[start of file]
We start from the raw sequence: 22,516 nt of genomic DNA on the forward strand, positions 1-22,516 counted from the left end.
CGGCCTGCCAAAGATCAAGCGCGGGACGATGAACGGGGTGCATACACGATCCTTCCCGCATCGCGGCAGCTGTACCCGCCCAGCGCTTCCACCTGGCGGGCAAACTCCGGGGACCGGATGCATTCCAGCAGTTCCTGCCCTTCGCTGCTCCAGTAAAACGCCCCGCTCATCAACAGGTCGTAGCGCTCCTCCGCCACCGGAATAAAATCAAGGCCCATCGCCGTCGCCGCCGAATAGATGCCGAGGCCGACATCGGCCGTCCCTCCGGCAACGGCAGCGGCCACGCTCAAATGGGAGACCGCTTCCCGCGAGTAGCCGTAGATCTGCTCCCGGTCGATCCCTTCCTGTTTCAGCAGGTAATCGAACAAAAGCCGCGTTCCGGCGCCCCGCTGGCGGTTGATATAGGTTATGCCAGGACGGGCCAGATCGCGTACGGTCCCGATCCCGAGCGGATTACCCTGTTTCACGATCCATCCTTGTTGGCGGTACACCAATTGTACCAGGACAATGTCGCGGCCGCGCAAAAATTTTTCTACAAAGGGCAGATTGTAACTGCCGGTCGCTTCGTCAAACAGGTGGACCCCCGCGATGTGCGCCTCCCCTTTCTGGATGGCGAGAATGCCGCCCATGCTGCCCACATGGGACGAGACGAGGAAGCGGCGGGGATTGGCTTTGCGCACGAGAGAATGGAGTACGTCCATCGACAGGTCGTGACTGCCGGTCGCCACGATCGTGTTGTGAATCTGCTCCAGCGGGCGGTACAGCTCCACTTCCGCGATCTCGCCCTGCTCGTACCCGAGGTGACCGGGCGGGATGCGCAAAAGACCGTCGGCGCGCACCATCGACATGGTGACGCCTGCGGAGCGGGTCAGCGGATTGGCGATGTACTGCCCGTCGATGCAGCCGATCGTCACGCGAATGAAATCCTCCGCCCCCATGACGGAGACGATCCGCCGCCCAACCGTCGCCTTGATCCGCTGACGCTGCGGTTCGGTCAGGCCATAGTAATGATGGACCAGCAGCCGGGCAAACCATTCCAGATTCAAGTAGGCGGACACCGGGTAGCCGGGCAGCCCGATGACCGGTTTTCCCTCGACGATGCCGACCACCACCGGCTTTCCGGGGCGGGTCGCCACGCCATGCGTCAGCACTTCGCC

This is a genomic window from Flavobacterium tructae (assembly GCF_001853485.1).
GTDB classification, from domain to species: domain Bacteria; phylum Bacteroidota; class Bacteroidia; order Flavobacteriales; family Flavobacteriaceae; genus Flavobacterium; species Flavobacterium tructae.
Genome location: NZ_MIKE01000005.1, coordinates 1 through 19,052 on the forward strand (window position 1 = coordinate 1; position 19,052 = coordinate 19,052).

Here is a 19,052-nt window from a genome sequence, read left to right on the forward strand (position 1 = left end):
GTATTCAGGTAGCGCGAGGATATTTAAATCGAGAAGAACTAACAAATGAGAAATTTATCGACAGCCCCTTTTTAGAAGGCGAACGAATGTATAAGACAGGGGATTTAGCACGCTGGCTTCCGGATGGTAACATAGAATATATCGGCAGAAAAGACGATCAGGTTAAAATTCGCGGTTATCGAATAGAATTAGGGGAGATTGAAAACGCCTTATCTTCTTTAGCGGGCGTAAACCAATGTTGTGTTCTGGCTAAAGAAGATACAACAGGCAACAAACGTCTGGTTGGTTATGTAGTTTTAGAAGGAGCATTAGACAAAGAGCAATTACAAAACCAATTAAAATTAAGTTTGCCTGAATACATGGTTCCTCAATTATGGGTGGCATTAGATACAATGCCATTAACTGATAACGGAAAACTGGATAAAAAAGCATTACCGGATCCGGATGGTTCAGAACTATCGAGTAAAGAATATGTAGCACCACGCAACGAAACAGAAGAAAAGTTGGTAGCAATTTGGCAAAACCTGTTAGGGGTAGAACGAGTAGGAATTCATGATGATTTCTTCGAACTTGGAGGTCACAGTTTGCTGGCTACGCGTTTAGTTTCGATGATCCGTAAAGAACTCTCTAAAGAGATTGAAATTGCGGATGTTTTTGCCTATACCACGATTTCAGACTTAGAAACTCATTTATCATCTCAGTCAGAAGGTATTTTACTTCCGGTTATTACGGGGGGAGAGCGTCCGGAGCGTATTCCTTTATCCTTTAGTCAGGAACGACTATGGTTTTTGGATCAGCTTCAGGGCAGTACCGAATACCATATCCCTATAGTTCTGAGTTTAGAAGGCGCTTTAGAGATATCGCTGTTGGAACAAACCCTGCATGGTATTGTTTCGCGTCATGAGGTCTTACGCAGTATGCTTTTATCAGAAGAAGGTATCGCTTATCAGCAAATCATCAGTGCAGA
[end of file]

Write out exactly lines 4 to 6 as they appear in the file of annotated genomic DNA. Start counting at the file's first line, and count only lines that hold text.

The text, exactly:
GTDB classification, from domain to species: domain Bacteria; phylum Bacteroidota; class Bacteroidia; order Flavobacteriales; family Flavobacteriaceae; genus Flavobacterium; species Flavobacterium tructae.
Genome location: NZ_MIKE01000005.1, coordinates 1 through 19,052 on the forward strand (window position 1 = coordinate 1; position 19,052 = coordinate 19,052).

Here is a 19,052-nt window from a genome sequence, read left to right on the forward strand (position 1 = left end):